Essentialities of Creativity LO26349

From: AM de Lange (
Date: 03/13/01

Replying to LO26330 --

Dear Organlearners,

Gavin Ritz <> writes upn my:

>> I do hope that the seven essentialities will be of value to you.

>Well in your terms I have made many connect-begets with my work.

Greetings dear Gavin,

You have also made far more connects-begets with different systems
theories than the usual system thinker. This is most evident in another
comment of of yours:

>Yes, I sometimes do experience that, most times I have
>given up, I am not so keen these days to share too much
>information. When I am called in for a consultation I don't
>even tell clients what theories or models I use. I just do the
>best I can for them under the circumstances.

Articualting their tacit knowledge prematurely will confuse the client, if
not letting them think it is showing off (see the Digestor action). We
have to pay close attention to the LRC (Law of Requisite Complexity, my
"generalisation" of Ashby's law wich concerns conly variety - otherness -
to include the other six essentialities too) so that we leave no known
learner behind.

>>You are right -- I have stopped at the fifth one (spareness)
>>trying to articulate them. With all the objections by dr Steve
>>Eskow, I began to wonder at the wisdom of trying to tell
>>what we know, but cannot tell.
>When has objections stopped you At? I have objections too,
>life is full of mental lethargy and mental blockages, is this not
>the essence of otherness.

It is not the objections self which made me stop. It is the tacit cry
behind them -- do not let our mutual learning evolve into a Faustian drama
in which some emerge and others immerge. Comments by Winfried Dressler
made me realise that I was taking a road which Goethe warned through his
epic work is not without its own failures. Goethe was capable of making
such an artistic warning because of his profound knowledge of wholeness.

Winfried's sensitivity to the Faustian drama is perhaps at the core of the
present dialogue between you and him.

>Yes, openness does seem like a joker in the pack. I was
>wondering if some of the work I am involved with is some
>sort of hindrance for openness. I think the algedonic signal
>controlled by the amygdala in the brain is a culprit here.

Its most extraodinary that in my "book" when I finish my discussion on the
seven essentialities, I do it in terms of our neurological system. I think
that openness is related to our five sensory organs while the amygdala
rather plays a role in sureness ("identity-categoricity"). But I think you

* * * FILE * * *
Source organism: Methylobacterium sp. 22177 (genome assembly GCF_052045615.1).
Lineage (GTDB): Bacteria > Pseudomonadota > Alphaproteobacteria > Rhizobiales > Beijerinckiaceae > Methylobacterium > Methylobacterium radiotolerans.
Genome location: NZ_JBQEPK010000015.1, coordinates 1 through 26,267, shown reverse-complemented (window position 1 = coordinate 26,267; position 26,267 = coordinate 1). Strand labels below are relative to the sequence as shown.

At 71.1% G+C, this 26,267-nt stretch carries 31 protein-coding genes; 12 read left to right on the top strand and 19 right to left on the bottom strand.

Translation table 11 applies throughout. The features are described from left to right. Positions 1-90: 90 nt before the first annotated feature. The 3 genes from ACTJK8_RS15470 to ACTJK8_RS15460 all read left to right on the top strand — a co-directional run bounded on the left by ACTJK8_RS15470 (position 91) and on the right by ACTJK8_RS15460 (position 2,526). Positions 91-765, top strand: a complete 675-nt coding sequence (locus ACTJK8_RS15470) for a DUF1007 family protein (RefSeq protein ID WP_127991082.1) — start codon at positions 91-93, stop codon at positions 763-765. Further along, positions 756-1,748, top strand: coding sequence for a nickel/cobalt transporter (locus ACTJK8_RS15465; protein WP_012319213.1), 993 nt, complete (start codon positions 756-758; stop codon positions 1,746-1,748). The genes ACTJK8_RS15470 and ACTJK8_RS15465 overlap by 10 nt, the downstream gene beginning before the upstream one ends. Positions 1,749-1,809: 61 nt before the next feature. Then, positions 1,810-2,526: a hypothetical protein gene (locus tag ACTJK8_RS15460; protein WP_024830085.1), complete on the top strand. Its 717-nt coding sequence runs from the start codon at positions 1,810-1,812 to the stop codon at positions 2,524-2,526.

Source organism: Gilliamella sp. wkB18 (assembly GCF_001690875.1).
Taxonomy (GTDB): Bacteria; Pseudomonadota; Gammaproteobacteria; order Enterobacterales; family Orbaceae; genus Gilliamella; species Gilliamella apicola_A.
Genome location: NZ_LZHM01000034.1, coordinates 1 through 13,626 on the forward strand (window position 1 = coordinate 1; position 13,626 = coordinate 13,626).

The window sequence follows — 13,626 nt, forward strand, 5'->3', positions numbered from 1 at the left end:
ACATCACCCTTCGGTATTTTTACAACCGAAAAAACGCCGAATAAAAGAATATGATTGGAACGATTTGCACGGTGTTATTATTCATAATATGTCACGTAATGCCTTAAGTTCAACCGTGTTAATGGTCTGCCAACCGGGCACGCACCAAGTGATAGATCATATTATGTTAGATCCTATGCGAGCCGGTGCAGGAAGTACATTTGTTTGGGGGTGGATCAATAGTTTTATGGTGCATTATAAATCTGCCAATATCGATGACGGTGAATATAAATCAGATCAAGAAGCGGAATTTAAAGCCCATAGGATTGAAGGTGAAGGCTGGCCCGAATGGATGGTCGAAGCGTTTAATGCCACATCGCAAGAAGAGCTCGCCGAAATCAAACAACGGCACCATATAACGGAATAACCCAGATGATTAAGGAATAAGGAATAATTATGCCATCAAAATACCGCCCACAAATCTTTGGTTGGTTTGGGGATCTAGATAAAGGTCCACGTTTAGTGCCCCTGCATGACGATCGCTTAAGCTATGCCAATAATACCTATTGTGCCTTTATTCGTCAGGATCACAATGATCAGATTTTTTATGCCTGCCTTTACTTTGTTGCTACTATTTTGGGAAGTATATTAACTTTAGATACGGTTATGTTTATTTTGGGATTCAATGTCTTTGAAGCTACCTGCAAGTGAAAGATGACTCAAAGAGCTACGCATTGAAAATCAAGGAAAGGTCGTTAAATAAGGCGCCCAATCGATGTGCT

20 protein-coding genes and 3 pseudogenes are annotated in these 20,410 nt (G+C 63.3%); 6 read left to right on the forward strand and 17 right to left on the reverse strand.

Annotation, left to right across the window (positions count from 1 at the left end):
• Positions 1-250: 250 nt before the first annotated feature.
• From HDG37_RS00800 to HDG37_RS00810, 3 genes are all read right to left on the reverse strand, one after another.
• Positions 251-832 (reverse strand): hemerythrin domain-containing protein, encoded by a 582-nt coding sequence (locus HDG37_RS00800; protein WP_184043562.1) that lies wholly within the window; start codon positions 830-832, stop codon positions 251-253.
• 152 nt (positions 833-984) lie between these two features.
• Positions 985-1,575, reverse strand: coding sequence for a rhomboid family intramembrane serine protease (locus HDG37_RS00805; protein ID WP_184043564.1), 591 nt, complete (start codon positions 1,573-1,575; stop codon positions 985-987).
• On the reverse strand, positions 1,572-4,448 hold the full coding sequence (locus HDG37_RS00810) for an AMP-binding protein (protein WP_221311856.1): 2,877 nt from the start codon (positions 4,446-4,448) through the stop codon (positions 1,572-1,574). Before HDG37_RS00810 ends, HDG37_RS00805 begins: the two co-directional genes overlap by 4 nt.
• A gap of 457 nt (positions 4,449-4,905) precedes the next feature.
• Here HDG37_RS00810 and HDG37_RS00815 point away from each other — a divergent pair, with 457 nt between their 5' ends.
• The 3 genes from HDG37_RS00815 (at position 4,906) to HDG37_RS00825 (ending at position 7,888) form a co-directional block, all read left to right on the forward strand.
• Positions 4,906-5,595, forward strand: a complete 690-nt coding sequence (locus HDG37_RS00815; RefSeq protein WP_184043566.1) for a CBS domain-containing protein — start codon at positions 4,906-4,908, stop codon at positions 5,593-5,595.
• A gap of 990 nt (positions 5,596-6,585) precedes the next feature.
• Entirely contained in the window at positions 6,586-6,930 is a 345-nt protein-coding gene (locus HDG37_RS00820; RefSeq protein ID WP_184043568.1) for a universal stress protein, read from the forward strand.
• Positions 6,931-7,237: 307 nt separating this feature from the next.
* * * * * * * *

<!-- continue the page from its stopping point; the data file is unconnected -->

will agree with me here that by rethinking neurology in terms of these
seven essentialities, we are exploring a pristine and unknown world up to
now. Thus I would self seriously rethink your comment. Thanks for it.

>I am still pretty keen to read your comments about the last
>two essentialities.


>Has your book been published yet?

I discuss all seven in my book after I have documented how I discovered
them. But the complexity in this documentation of their discovery is
enough to throw most fellow learners into a fit ;-)

The book is on the ice for some six years now. I am afraid to publish it,
not for myself, but for what its information might do when we are still
not prepared by the LRC to handle it in a constructive manner. As I feel
now, I would happily let someone else announce that he/she has discovered
empirically that LEP also applies to the abstract world to which mind
belongs rather than claiming such fame for myself. It is for me not
important what we know, but how we use wisely that formal knowledge in our
creations. I think the principle of all wisdom is to avoid destructive
creativity (immergences and ablations) while trying to promote
constructive creativity (emergences and digestions).

I think that I have accomplished much more constructively by keeping the
"book" on ice and rather continuing with Socrates' art of midwifery -- to
help the divine within each of us to get born and grow up. Every day I get
deeper under the impression that we have to focus on the potential divine
within us rather than on "information out there". By focussing on this
divine, we may fulfill the opportunities to act graciously towards one
other. But by focussing on the "information out there", we may much easier
become like parasites which self act with the little grace of being
necessary for scavenging.

With care and best wishes


At de Lange <> Snailmail: A M de Lange Gold Fields Computer Centre Faculty of Science - University of Pretoria Pretoria 0001 - Rep of South Africa

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